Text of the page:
New GP contract is unfair, say Govan doctors

Govan doctors say that funding must be based on patient need. Picture: Rex/Shutterstock
Govan doctors say that funding must be based on patient need. Picture: Rex/Shutterstock
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Frontline doctors who care for some of the sickest and poorest people in Scotland are the latest group to raise serious concerns about the proposed new contract for general practice.

GPs from the Govan SHIP (social and health integrated partnership) project have released a statement which criticises the new funding formula which they say is heavily weighted in favour of practices who have a higher percentage of affluent elderly patients as opposed to younger deprived people with multiple health problems.

The flagship project – which is now in its third year and is funded by the Scottish Government – has had notable successes, leading to a decrease in emergency, outpatient and GP appointments. It also gives patients access to social workers and help with other issues including housing problems.

Govan SHIP involves 20 GPs working in four practices known as Deep End because of their location in a socially-deprived area dealing with complex and multiple needs patients.

Rural GPs were the first to highlight potential problems with the new GP Workload Formula, brought in by consultants Deloitte working alongside the Scottish Government and BMA Scotland.

The Govan SHIP statement highlights concerns the GPs in the Deep End practices have with the “inherent bias” of the Scottish Workload Allocation Formula (SWAF for the distribution of funds. This, they say, makes them conclude that accepting the new contract in its curent form is “now unacceptable”.

The statement says: “It would require a much larger net investment into GP funding to actually shift the necessary sums from rural affluent/elderly to the urban deprived. There has been little mention of plans to make large investments in the GP funding stream that would be required to fund this.”

Although accepting there are positives to the new proposal such as a minimum income, the Deep End Steering Group believes GPs have been asked to vote on the contract without knowing the full details of the workload formula.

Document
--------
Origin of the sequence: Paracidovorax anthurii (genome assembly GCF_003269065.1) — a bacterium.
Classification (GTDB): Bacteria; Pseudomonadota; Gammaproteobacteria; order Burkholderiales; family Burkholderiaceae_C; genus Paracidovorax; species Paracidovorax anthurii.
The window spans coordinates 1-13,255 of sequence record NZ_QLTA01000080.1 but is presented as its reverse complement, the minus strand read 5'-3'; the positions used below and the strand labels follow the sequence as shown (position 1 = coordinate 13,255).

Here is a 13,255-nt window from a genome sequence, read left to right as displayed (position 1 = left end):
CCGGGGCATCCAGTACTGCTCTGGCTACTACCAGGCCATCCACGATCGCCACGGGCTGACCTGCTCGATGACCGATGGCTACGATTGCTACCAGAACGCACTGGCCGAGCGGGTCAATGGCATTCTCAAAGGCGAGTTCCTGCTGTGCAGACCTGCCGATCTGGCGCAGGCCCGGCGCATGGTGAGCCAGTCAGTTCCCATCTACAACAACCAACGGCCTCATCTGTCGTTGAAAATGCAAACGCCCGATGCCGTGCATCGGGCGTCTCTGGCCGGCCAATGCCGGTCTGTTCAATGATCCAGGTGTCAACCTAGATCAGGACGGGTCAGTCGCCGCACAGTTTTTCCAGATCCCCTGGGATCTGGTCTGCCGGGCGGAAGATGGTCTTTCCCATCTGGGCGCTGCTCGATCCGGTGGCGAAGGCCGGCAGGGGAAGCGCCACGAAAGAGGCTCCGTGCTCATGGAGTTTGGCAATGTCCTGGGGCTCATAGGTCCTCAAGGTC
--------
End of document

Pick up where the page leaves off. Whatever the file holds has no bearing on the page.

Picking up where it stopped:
Dr John Montgomery, Chair of the Govan SHIP Project said: “The SHIP is the way that we would like to see general practice go and there are certain aspects in the contract that fit in with what we’ve been trying to do – particularly around integrated care.

“The bit that clearly isn’t working in the formula is where the allocation of funding lies.

“This is something that is based on patient demand and certainly not patient need.

“There is obviously a huge weighting for affluent elderly which is significantly greater than that given to social deprivation.”

GPs are currently being polled on whether to accept the new contract with the results due to be announced early next year.

Chair of BMA Scotland’s GP Committee Dr Alan McDevitt said: “The proposed GP contract will protect the funding of every practice in Scotland while also addressing the current underfunding of the workload associated with greater deprived and elderly populations.

“The workload formula is only one part of the package of support that the proposed contract will bring to general practice that will benefit practices in deprived areas, such as the expansion of link workers.”

A Scottish Government spokesperson said: “The new contract will ensure GPs can spend less time on bureaucracy. If accepted, it will help cut doctors’ workload and make general practice an even more attractive career.”